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Forklift Safety – Counting the Costs of Carbon Monoxide Poisoning

Why is the hazard of carbon monoxide (CO) poisoning hardly mentioned in forklift circles? Probably because, when serious exposures happen, it is not just the forklift operator who is affected. In one case, dating back to 2004, 45 people in a Washington cherry packing plant were sealed inside a large warehouse for four or five hours according to a pest fumigation protocol. All of the workers became ill and lost consciousness.

Following analysis of the blood CO levels of the sick employees, ambient levels of CO in the plant were estimated to be between 226 and 532 parts per million (ppm). The maximum limit according to the Washington Industrial Safety and Health Act of 1973 (WISHA), is 220 ppm. The accident cost the company approximately $32,000 in workers compensation and a WISHA penalty of $14,000.

The accident occurred because four of the seven forklifts in use, all from a rental firm, were found to be emitting between 5% and 6% CO. The remaining three lifts, all owned and maintained by the packing company, were found to be well maintained and emitting only 1% CO. How did these harmful emission levels go undetected? There were no CO alarms in place and there was no ventilation.

In a similar accident that took place in 1997, 89 employees, one-third of the company’s total workforce, were exposed to excessive levels of the colorless, odorless gas. Here, the workers comp and penalty costs amounted to a total of $114,000.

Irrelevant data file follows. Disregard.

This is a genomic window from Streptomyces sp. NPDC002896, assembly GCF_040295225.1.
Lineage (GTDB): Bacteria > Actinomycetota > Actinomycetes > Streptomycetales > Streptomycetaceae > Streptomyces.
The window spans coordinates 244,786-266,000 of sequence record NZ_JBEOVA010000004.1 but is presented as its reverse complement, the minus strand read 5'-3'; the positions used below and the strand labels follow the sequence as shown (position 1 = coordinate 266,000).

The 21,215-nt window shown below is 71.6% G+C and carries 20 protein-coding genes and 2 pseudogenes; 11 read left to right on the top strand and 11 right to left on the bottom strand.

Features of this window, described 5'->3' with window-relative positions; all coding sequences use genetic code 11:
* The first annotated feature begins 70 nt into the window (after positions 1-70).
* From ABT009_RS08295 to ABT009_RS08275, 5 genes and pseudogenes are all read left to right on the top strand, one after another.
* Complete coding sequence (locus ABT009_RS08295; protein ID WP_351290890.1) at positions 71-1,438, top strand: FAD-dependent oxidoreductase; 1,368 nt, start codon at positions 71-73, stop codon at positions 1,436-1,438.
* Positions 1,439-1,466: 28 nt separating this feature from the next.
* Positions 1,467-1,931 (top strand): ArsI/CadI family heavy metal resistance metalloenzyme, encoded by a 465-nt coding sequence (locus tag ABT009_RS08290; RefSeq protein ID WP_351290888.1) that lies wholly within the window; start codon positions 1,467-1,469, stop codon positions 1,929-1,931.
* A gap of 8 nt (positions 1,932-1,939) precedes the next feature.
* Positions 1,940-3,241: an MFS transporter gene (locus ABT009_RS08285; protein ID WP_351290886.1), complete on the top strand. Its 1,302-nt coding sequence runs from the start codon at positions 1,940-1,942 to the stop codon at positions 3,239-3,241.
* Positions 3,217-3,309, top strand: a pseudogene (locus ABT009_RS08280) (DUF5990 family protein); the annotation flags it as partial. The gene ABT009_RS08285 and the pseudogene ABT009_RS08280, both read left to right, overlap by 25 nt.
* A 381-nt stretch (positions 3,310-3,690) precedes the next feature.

These are just the financial costs. Additional, indirect costs of a CO incident include:

  • Costs of mounting the investigation
  • Absenteeism
  • Employee turnover (well, wouldn’t you bail of a third of your colleagues got gassed at work?)
  • Retraining
  • Litigation
  • Reduced attention to product quality
  • Complete trashing of employee morale
  • Delays getting product to market
  • Bad public relations

Preventing mass exposures of carbon monoxide is not rocket science and is certainly cheaper than putting up a chunk of your workforce in a hospital. The next article explains what employers can do to prevent CO poisoning.

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